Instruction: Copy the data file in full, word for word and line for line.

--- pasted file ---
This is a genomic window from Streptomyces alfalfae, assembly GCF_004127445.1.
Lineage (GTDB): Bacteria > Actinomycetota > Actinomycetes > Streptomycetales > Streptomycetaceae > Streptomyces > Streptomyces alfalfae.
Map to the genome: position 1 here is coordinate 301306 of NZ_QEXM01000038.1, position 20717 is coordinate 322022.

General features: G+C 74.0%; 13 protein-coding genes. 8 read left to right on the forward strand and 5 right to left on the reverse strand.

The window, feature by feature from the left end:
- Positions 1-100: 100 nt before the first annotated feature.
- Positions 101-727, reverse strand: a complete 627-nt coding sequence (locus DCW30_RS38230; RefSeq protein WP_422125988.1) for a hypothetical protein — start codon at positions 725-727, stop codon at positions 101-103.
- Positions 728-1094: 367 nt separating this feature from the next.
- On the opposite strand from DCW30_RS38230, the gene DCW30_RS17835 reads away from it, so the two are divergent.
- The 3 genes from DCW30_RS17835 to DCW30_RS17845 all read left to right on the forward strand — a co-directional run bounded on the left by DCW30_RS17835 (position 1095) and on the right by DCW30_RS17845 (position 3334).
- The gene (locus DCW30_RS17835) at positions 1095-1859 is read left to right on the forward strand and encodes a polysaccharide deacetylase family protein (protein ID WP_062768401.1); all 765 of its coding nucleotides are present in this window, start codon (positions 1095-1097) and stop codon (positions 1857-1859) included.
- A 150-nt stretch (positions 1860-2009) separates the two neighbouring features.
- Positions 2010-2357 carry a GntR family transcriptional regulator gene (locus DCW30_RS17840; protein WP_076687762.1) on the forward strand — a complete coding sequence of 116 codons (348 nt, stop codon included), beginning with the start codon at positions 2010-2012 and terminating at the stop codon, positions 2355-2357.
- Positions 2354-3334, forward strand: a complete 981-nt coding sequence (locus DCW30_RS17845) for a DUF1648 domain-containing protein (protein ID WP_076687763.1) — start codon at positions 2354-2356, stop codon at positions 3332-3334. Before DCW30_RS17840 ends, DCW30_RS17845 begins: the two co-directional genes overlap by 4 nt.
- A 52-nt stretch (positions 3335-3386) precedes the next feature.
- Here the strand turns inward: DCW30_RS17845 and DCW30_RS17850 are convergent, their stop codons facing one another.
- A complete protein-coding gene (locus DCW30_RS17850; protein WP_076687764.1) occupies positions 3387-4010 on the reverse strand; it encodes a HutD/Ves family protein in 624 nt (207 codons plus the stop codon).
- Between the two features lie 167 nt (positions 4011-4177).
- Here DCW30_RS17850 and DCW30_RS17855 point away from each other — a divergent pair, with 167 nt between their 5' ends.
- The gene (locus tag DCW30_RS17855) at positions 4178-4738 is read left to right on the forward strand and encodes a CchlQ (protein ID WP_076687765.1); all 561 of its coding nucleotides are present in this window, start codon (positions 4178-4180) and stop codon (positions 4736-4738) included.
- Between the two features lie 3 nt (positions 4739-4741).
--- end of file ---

This is a genomic window from Streptomyces alfalfae, assembly GCF_004127445.1.
Lineage (GTDB): Bacteria > Actinomycetota > Actinomycetes > Streptomycetales > Streptomycetaceae > Streptomyces > Streptomyces alfalfae.
Map to the genome: position 1 here is coordinate 301306 of NZ_QEXM01000038.1, position 20717 is coordinate 322022.

General features: G+C 74.0%; 13 protein-coding genes. 8 read left to right on the forward strand and 5 right to left on the reverse strand.

The window, feature by feature from the left end:
- Positions 1-100: 100 nt before the first annotated feature.
- Positions 101-727, reverse strand: a complete 627-nt coding sequence (locus DCW30_RS38230; RefSeq protein WP_422125988.1) for a hypothetical protein — start codon at positions 725-727, stop codon at positions 101-103.
- Positions 728-1094: 367 nt separating this feature from the next.
- On the opposite strand from DCW30_RS38230, the gene DCW30_RS17835 reads away from it, so the two are divergent.
- The 3 genes from DCW30_RS17835 to DCW30_RS17845 all read left to right on the forward strand — a co-directional run bounded on the left by DCW30_RS17835 (position 1095) and on the right by DCW30_RS17845 (position 3334).
- The gene (locus DCW30_RS17835) at positions 1095-1859 is read left to right on the forward strand and encodes a polysaccharide deacetylase family protein (protein ID WP_062768401.1); all 765 of its coding nucleotides are present in this window, start codon (positions 1095-1097) and stop codon (positions 1857-1859) included.
- A 150-nt stretch (positions 1860-2009) separates the two neighbouring features.
- Positions 2010-2357 carry a GntR family transcriptional regulator gene (locus DCW30_RS17840; protein WP_076687762.1) on the forward strand — a complete coding sequence of 116 codons (348 nt, stop codon included), beginning with the start codon at positions 2010-2012 and terminating at the stop codon, positions 2355-2357.
- Positions 2354-3334, forward strand: a complete 981-nt coding sequence (locus DCW30_RS17845) for a DUF1648 domain-containing protein (protein ID WP_076687763.1) — start codon at positions 2354-2356, stop codon at positions 3332-3334. Before DCW30_RS17840 ends, DCW30_RS17845 begins: the two co-directional genes overlap by 4 nt.
- A 52-nt stretch (positions 3335-3386) precedes the next feature.
- Here the strand turns inward: DCW30_RS17845 and DCW30_RS17850 are convergent, their stop codons facing one another.
- A complete protein-coding gene (locus DCW30_RS17850; protein WP_076687764.1) occupies positions 3387-4010 on the reverse strand; it encodes a HutD/Ves family protein in 624 nt (207 codons plus the stop codon).
- Between the two features lie 167 nt (positions 4011-4177).
- Here DCW30_RS17850 and DCW30_RS17855 point away from each other — a divergent pair, with 167 nt between their 5' ends.
- The gene (locus tag DCW30_RS17855) at positions 4178-4738 is read left to right on the forward strand and encodes a CchlQ (protein ID WP_076687765.1); all 561 of its coding nucleotides are present in this window, start codon (positions 4178-4180) and stop codon (positions 4736-4738) included.
- Between the two features lie 3 nt (positions 4739-4741).